Lebanon Valley Chamber of Commerce president Karen Groh is settling into her latest extracurricular: serving on the Pennsylvania Health Care Exchange Advisory Council, a body of health care representatives from across the state who have been tapped to provide feedback on Pennsylvania’s transition to a state-based health exchange.
The Commonwealth has been inching away from the federal exchange established under the Affordable Care Act and closer to a fully state-based exchange.
As of January, Pennsylvania has adopted a transitional “state-based exchange-federal platform.” Proponents argue the transition will cut the cost of health care coverage: the newly-created Pennsylvania Health Insurance Exchange Authority aims to reduce premiums by five to 10 percent and potentially expand benefits.
Groh was appointed to fill the state chamber’s seat within the advisory council in December. LebTown caught up with her following the body’s first meeting of the year in Harrisburg on Feb. 7.
The local chamber president said members of the council discussed logistics and goals such as making sure a state-based exchange is accessible and easy to navigate.
Groh’s role on the advisory council is to be the liaison between legislators and small businesses. She’ll be communicating policy changes to small business owners in the Lebanon Valley and working to address their concerns. She will also be collaborating with her fellow chamber leaders across the state to address the concerns of their constituencies.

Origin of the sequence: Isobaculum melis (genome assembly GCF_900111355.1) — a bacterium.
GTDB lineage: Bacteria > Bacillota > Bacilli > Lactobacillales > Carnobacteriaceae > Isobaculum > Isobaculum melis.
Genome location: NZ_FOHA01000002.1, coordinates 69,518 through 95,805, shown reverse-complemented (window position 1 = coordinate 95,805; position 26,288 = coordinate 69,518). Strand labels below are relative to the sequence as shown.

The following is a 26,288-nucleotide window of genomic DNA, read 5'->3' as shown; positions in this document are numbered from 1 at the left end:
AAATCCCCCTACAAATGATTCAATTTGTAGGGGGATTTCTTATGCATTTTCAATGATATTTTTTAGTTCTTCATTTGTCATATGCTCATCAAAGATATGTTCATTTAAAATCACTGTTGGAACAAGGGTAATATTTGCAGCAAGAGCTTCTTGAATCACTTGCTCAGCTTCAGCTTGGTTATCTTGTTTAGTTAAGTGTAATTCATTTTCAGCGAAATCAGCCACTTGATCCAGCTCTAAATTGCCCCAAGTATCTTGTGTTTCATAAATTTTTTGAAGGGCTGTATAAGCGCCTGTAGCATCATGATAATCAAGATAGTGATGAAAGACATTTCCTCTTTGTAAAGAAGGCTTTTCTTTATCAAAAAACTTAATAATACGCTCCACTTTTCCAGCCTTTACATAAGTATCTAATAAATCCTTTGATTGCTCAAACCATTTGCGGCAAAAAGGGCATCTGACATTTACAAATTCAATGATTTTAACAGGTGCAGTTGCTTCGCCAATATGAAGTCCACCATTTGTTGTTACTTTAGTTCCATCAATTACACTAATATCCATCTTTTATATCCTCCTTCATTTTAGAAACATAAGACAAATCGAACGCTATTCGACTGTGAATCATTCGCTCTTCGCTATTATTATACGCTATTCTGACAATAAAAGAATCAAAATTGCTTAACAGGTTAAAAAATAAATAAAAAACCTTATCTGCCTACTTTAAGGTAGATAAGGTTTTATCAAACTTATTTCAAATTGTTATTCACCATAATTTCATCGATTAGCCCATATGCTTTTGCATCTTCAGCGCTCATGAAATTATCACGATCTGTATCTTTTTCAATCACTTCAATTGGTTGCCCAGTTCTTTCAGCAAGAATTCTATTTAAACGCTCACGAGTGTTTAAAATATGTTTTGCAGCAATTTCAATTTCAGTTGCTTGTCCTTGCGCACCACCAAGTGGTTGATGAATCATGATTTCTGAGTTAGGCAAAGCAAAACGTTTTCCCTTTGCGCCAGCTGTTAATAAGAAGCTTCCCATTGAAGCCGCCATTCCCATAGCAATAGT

“It’s really important for us [council members] to have input on some of the decisions that are made along the way that might help guide the process,” Groh said. “We are also going to be advocates for communication to the general population on why this is going well and what the process is.”
The local chamber president said the advisory council will hold meetings twice per year, but will correspond frequently with new input from constituents.
“If there is something that businesses in this region really wish was different on the exchange, then I’m a conduit to pass that information on directly to those who are writing the new plan,” Groh said. Local businesses, she added, should know that they have access to with a direct line to Harrisburg who can help influence policy on some level.
The rest of the advisory council is composed of consumer and industry representatives from varied areas of expertise, allowing for the inclusion of multiple perspectives.
“It’s just the exposure that we each have individually that can help, even if it’s just small tweaks along the way to make a little bit of a difference,” Groh said. “I felt really good that there were people working on this change who were 100 percent invested in trying to make this the best change possible: well-thought through, best for the citizens and best for the Commonwealth, from a budgetary standpoint.”
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